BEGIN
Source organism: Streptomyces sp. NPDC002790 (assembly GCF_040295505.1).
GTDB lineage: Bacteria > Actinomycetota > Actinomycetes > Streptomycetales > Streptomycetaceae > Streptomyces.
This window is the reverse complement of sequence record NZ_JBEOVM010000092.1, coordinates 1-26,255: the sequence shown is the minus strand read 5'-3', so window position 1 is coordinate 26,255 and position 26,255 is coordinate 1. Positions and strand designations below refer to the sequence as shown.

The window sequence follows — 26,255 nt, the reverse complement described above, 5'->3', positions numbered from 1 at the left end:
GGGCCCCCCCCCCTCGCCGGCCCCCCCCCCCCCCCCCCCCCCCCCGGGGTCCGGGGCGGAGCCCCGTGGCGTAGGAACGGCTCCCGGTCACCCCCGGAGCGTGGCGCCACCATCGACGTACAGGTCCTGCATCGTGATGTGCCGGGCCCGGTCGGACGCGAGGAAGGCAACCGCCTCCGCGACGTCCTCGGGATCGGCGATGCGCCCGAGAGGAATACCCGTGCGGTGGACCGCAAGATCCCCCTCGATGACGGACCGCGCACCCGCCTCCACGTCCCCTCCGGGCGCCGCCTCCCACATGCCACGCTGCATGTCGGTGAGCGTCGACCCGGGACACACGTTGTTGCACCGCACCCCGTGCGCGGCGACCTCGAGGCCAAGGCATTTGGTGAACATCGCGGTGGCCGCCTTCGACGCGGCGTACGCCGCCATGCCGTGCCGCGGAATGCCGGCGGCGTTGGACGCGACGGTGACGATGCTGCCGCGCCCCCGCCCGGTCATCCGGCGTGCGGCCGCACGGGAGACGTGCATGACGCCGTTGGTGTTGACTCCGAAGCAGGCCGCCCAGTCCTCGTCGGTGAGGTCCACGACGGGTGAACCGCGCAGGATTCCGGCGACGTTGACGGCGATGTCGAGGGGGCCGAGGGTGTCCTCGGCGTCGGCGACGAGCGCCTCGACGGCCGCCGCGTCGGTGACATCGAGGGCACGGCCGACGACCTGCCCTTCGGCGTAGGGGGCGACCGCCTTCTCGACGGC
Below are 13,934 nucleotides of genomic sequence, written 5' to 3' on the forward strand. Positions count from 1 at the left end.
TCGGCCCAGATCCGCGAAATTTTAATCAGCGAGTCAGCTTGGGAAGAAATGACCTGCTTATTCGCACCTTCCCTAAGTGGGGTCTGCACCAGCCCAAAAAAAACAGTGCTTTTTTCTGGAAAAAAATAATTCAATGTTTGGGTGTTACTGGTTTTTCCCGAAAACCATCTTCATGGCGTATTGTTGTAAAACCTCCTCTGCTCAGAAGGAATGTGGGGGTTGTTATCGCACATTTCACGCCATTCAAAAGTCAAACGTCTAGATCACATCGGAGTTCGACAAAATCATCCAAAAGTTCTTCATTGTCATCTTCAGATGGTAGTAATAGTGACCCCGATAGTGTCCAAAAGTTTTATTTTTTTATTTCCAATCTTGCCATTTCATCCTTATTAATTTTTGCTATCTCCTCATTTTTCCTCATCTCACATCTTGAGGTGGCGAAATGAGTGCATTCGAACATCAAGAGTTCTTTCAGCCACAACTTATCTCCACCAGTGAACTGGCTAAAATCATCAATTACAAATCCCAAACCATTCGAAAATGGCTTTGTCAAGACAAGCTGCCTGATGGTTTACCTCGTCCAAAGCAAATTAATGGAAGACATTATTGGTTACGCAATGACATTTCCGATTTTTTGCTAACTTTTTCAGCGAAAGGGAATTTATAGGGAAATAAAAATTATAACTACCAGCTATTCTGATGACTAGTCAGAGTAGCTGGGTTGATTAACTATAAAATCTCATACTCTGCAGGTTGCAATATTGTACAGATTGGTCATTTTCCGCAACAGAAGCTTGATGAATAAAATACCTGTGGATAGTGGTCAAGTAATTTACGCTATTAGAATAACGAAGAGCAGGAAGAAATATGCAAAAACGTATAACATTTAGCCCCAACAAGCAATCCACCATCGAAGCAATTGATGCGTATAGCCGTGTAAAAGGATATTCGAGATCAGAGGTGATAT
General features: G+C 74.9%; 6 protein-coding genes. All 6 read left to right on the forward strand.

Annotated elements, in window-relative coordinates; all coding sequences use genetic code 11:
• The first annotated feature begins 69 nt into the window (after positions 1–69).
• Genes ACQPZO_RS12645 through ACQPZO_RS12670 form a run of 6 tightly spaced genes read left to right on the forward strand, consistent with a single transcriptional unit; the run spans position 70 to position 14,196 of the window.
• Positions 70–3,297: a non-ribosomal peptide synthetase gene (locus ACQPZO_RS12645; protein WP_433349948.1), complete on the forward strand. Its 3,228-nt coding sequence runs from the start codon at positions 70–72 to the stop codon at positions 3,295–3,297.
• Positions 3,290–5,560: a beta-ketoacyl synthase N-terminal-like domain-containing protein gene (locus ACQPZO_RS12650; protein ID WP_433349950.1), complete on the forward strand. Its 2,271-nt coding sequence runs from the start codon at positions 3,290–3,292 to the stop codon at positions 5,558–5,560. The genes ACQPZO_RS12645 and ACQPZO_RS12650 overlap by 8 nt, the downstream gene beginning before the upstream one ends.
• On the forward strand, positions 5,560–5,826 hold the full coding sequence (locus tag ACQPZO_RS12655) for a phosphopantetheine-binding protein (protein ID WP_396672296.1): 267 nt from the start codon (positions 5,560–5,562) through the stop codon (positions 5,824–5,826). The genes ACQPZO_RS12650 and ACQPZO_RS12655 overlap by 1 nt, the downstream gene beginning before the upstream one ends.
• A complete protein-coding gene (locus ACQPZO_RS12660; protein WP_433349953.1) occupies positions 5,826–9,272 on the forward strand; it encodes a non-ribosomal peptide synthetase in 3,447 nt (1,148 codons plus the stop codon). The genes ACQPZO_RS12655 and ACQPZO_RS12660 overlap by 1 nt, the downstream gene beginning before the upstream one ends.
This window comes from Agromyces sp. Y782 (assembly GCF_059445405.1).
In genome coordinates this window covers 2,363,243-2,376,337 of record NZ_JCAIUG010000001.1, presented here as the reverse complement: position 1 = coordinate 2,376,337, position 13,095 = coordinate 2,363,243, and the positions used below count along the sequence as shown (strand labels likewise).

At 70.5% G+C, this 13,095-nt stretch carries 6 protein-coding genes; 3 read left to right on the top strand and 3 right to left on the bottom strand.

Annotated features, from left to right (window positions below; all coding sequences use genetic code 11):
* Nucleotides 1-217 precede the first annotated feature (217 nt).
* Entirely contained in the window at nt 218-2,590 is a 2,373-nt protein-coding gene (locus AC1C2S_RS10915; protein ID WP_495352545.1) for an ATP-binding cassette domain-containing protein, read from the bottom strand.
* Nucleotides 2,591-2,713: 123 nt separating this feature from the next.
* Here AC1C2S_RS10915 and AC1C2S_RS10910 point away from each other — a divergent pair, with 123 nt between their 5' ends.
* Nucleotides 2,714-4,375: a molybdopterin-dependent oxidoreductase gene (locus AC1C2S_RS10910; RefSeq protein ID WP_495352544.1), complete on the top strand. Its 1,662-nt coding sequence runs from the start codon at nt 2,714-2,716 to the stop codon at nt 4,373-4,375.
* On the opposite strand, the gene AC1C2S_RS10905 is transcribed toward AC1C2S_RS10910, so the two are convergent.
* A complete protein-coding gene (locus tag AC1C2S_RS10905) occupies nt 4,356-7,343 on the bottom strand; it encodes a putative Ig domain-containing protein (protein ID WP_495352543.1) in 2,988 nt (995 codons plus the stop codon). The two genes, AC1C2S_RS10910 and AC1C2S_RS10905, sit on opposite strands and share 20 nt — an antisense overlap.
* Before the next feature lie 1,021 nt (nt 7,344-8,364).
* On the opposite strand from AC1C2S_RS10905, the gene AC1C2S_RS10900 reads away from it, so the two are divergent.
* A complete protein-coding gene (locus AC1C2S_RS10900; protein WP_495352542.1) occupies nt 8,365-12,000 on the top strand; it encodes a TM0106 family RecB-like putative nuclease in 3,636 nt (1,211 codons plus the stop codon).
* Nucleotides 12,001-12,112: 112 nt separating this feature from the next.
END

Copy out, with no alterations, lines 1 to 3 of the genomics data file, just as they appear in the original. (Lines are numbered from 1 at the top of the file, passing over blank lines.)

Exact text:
Source organism: Streptomyces sp. NPDC002790 (assembly GCF_040295505.1).
GTDB lineage: Bacteria > Actinomycetota > Actinomycetes > Streptomycetales > Streptomycetaceae > Streptomyces.
This window is the reverse complement of sequence record NZ_JBEOVM010000092.1, coordinates 1-26,255: the sequence shown is the minus strand read 5'-3', so window position 1 is coordinate 26,255 and position 26,255 is coordinate 1. Positions and strand designations below refer to the sequence as shown.